According to Thom Hartmann, the Virginians James Madison, Patrick Henry, and George Mason were concerned that “slave patrols,” organized groups of white men who enforced discipline upon enslaved African Americans, needed to remain armed and, therefore, the Constitution needed to clarify that states have the right to organize white men in such militias.[125] Also, Patrick Henry argued against the ratification of both the Constitution and the Second Amendment.[69] Most Southern white men age 1845 were required to serve on such patrols. For example, Georgia law required the slave patrol militia, led by commissioned militia officers, to visit each plantation each month, to inspect slave dwellings for weapons and to apprehend and punish slaves who were found off premises.[126] Patrick Henry formulated his concern that: “If there should happen an insurrection of slaves, the country cannot be said to be invaded. They cannot, therefore, suppress it without the interposition of Congress…Congress, and Congress only [under the Constitution without a Second Amendment], can call forth the militia.”[125]

Legal historian Paul Finkelman disputes Hartmann’s claim that the Second Amendment was adopted to protect slave patrols, arguing that Hartmann’s claim is “factually incorrect and misleading” and that there is no historical evidence for this assertion.[69]

James Madison’s initial proposal for a bill of rights was brought to the floor of the House of Representatives on June 8, 1789, during the first session of Congress. The initial proposed passage relating to arms was:

The right of the people to keep and bear arms shall not be infringed; a well armed and well regulated militia being the best security of a free country: but no person religiously scrupulous of bearing arms shall be compelled to render military service in person.[127]

On July 21, Madison again raised the issue of his bill and proposed a select committee be created to report on it. The House voted in favor of Madison’s motion,[128] and the Bill of Rights entered committee for review. The committee returned to the House a reworded version of the Second Amendment on July 28.[129] On August 17, that version was read into the Journal:

A well regulated militia, composed of the body of the people, being the best security of a free State, the right of the people to keep and bear arms shall not be infringed; but no person religiously scrupulous shall be compelled to bear arms.[130]

In late August 1789, the House debated and modified the Second Amendment. These debates revolved primarily around risk of “mal-administration of the government” using the “religiously scrupulous” clause to destroy the militia as Great Britain had attempted to destroy the militia at the commencement of the American Revolution. These concerns were addressed by modifying the final clause, and on August 24, the House sent the following version to the Senate:

A well regulated militia, composed of the body of the people, being the best security of a free state, the right of the people to keep and bear arms shall not be infringed; but no one religiously scrupulous of bearing arms shall be compelled to render military service in person.

The next day, August 25, the Senate received the amendment from the House and entered it into the Senate Journal. However, the Senate scribe added a comma before “shall not be infringed” and changed the semicolon separating that phrase from the religious exemption portion to a comma:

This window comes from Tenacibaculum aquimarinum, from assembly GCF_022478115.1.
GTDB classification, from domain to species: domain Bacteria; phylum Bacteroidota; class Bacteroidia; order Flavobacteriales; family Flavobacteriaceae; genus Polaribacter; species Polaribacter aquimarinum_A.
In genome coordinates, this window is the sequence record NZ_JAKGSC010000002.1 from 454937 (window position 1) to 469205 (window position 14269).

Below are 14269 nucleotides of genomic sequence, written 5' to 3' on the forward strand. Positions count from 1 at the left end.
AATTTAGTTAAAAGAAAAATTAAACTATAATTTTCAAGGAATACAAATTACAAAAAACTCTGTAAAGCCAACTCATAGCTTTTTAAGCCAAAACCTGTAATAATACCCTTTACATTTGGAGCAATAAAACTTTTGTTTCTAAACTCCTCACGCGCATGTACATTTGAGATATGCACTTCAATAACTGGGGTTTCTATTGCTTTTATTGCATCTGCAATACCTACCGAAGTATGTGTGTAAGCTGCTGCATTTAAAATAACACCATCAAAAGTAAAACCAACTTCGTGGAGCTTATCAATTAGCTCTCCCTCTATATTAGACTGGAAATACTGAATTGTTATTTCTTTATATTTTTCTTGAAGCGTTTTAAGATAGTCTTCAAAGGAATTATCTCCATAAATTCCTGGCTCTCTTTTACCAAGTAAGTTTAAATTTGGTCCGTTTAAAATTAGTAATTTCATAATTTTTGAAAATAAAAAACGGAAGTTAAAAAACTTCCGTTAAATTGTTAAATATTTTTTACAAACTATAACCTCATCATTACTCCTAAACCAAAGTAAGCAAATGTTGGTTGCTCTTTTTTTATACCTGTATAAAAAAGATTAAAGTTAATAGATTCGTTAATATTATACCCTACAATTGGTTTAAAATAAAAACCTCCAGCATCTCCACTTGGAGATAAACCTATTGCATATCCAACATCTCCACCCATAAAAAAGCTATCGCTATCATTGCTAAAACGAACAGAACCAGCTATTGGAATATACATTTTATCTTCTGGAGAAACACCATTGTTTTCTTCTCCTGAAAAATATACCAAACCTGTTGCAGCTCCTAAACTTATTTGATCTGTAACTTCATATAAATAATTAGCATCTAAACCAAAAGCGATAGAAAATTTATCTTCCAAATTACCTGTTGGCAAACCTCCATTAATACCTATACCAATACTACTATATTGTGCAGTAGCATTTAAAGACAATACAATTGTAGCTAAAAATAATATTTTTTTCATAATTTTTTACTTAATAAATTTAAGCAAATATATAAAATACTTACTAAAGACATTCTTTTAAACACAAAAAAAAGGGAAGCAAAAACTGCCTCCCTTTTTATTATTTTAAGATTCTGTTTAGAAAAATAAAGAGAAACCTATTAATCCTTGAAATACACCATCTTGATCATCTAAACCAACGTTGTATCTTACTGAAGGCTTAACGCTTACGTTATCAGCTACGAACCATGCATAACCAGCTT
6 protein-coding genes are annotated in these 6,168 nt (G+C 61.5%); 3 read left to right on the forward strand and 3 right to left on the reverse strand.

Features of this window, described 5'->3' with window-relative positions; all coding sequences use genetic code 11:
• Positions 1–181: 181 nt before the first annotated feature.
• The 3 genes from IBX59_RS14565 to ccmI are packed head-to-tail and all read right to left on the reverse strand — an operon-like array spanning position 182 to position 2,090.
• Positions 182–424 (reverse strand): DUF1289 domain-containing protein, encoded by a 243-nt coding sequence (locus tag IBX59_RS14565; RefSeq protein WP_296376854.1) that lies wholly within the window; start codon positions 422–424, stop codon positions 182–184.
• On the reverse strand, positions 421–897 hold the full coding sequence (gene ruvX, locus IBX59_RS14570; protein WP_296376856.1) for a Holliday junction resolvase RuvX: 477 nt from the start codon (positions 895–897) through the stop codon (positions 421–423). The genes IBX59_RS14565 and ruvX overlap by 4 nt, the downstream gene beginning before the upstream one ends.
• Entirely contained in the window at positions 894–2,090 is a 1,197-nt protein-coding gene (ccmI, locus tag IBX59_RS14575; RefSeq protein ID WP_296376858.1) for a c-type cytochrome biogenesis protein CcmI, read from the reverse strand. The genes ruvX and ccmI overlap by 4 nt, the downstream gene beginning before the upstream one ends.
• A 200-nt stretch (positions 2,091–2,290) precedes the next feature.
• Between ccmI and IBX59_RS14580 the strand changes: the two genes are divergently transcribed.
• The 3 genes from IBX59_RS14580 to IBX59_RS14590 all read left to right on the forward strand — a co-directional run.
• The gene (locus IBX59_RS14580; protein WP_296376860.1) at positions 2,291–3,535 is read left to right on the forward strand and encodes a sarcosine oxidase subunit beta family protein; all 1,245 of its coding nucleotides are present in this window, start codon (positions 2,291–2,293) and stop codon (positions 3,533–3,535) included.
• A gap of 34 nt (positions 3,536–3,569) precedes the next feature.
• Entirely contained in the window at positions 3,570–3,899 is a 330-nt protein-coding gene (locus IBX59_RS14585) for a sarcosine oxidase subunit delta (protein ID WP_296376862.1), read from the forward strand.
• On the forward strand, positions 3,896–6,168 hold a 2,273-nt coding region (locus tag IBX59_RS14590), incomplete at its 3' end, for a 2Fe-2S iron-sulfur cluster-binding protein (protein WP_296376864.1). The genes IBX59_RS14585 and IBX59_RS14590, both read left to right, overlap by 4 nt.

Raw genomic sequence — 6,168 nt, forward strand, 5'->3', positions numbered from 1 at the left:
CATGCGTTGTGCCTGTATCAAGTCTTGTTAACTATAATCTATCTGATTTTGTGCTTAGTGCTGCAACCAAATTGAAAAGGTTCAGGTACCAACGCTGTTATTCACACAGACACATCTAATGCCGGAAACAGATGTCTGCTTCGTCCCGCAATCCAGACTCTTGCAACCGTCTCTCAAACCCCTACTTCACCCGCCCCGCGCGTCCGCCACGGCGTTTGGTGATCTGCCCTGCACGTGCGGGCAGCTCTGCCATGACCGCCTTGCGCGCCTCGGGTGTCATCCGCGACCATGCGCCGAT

A well regulated militia, composed of the body of the people, being the best security of a free state, the right of the people to keep and bear arms, shall not be infringed, but no one religiously scrupulous of bearing arms shall be compelled to render military service in person.[131]

By this time, the proposed right to keep and bear arms was in a separate amendment, instead of being in a single amendment together with other proposed rights such as the due process right. As a Representative explained, this change allowed each amendment to “be passed upon distinctly by the States.”[132] On September 4, the Senate voted to change the language of the Second Amendment by removing the definition of militia, and striking the conscientious objector clause:

A well regulated militia, being the best security of a free state, the right of the people to keep and bear arms, shall not be infringed.[133]

The Senate returned to this amendment for a final time on September 9. A proposal to insert the words “for the common defence” next to the words “bear arms” was defeated. A motion passed to replace the words “the best,” and insert in lieu there of “necessary to the” .[134] The Senate then slightly modified the language to read as the fourth article and voted to return the Bill of Rights to the House. The final version by the Senate was amended to read as:

A well regulated militia being necessary to the security of a free state, the right of the people to keep and bear arms, shall not be infringed.

The House voted on September 21, 1789 to accept the changes made by the Senate.

The enrolled original Joint Resolution passed by Congress on September 25, 1789, on permanent display in the Rotunda, reads as:

A well regulated militia, being necessary to the security of a free State, the right of the People to keep and bear arms, shall not be infringed.

[135]

On December 15, 1791, the Bill of Rights (the first ten amendments to the Constitution) was adopted, having been ratified by three-fourths of the states, having been ratified as a group by all the fourteen states then in existence except Connecticut, Massachusetts, and Georgia which added ratifications in 1939; Vermont ratified them all.[136]